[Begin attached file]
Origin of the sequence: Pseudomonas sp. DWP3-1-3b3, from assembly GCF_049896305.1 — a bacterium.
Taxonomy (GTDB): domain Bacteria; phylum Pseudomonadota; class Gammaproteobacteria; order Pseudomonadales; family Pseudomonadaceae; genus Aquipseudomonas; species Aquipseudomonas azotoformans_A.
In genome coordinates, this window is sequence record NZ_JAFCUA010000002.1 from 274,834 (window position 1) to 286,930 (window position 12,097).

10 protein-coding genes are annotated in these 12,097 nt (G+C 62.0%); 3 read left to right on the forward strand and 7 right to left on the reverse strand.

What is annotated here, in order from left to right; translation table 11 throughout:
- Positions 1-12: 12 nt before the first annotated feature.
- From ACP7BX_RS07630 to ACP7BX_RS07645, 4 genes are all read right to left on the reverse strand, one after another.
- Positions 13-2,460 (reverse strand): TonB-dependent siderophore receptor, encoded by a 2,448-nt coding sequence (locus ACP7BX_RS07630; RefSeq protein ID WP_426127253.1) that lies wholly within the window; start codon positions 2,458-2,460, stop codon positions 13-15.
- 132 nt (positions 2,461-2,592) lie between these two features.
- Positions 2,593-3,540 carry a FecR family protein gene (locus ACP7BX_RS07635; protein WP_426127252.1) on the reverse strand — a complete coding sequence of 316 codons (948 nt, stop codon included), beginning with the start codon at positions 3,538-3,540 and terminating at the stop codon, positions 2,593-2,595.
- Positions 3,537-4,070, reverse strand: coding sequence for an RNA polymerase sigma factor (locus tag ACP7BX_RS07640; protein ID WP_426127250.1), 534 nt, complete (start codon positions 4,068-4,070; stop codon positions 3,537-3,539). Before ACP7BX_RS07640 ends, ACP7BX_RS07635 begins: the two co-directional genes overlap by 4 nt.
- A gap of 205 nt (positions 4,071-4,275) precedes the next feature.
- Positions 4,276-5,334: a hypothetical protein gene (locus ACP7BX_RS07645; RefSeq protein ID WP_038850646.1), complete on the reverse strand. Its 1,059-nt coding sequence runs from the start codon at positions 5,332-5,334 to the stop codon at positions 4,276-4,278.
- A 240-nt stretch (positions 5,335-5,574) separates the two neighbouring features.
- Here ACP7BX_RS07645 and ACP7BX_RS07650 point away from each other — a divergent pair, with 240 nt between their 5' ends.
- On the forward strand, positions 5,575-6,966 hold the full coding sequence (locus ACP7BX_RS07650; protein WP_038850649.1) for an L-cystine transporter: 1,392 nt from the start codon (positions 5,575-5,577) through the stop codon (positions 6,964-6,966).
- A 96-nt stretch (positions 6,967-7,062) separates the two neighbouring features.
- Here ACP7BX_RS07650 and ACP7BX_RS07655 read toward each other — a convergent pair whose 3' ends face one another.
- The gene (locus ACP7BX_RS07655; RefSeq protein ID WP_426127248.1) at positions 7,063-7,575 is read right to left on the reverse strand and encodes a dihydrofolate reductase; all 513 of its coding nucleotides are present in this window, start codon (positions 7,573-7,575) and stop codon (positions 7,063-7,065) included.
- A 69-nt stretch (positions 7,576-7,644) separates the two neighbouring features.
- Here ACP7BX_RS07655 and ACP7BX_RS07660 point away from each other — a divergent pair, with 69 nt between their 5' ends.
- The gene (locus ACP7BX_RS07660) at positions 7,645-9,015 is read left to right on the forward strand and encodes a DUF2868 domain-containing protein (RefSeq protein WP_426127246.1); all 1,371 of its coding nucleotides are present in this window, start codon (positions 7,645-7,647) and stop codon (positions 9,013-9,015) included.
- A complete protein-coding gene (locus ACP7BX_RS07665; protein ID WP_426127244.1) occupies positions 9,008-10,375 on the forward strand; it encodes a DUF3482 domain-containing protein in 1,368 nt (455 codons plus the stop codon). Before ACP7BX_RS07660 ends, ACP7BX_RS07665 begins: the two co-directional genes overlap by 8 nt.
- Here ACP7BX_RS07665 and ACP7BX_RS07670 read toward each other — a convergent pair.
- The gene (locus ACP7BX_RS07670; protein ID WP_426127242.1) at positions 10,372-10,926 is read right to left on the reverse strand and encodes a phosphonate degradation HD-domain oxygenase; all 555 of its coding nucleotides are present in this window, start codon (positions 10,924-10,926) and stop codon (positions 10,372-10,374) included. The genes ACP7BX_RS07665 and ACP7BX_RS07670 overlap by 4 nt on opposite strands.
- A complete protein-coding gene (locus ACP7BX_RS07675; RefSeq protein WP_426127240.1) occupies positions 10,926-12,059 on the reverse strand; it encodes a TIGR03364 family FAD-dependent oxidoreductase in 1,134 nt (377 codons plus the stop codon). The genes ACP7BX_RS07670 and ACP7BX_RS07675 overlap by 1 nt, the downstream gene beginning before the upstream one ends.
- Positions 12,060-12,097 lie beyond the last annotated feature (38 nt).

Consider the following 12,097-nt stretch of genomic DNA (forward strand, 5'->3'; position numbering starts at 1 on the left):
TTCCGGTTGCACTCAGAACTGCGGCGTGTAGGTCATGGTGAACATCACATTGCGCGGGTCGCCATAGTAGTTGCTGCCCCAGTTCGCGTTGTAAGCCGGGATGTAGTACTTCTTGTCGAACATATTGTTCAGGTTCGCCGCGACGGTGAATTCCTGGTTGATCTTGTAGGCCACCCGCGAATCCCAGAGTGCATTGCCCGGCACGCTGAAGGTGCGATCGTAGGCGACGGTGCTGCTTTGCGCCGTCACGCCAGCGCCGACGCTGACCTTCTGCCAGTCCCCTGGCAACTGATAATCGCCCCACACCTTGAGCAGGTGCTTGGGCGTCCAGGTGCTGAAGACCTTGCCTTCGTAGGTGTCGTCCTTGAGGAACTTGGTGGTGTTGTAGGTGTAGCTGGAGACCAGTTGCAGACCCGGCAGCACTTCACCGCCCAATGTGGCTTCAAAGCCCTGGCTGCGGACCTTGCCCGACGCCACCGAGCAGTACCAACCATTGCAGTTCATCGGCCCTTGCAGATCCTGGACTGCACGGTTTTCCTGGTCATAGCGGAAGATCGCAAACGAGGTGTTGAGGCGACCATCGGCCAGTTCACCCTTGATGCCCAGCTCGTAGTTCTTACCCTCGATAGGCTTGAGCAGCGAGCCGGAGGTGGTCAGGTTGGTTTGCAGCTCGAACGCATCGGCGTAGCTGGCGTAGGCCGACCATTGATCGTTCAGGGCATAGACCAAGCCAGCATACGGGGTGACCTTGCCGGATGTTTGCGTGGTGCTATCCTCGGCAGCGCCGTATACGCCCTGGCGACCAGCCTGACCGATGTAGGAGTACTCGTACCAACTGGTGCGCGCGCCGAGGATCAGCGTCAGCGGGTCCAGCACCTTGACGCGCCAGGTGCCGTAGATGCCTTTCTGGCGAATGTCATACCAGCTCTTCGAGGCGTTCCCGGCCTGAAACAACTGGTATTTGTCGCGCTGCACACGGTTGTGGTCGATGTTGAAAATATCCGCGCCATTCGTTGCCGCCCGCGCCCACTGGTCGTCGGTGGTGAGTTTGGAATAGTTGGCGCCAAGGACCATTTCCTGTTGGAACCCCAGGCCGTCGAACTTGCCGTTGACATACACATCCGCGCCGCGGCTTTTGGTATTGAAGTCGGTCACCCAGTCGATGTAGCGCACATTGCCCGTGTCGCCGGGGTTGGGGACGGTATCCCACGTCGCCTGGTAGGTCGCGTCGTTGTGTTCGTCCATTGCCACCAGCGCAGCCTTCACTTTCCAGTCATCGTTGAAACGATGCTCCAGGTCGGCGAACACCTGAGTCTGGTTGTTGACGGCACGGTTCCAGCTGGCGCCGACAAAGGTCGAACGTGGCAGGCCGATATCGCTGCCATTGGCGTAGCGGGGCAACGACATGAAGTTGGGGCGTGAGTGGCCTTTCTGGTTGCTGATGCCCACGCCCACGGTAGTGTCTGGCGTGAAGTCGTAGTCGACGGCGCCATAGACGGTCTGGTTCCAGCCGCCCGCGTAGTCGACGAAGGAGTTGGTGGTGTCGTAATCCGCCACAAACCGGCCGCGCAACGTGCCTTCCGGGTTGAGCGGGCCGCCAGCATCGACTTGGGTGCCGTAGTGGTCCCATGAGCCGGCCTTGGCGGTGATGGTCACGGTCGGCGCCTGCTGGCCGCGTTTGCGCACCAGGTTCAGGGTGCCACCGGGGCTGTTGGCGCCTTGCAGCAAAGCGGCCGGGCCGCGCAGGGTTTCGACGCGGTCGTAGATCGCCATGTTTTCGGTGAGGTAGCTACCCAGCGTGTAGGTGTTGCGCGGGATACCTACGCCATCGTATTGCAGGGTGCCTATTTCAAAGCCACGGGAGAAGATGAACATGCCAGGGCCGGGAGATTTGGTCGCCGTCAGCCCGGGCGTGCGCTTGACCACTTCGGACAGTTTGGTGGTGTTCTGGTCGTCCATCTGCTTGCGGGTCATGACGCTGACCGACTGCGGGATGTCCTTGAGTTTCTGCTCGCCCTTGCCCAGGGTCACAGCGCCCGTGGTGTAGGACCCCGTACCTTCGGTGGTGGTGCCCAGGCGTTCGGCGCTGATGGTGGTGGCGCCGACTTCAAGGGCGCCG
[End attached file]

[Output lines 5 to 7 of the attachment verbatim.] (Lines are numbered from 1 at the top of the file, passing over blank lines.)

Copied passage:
What is annotated here, in order from left to right; translation table 11 throughout:
- Positions 1-12: 12 nt before the first annotated feature.
- From ACP7BX_RS07630 to ACP7BX_RS07645, 4 genes are all read right to left on the reverse strand, one after another.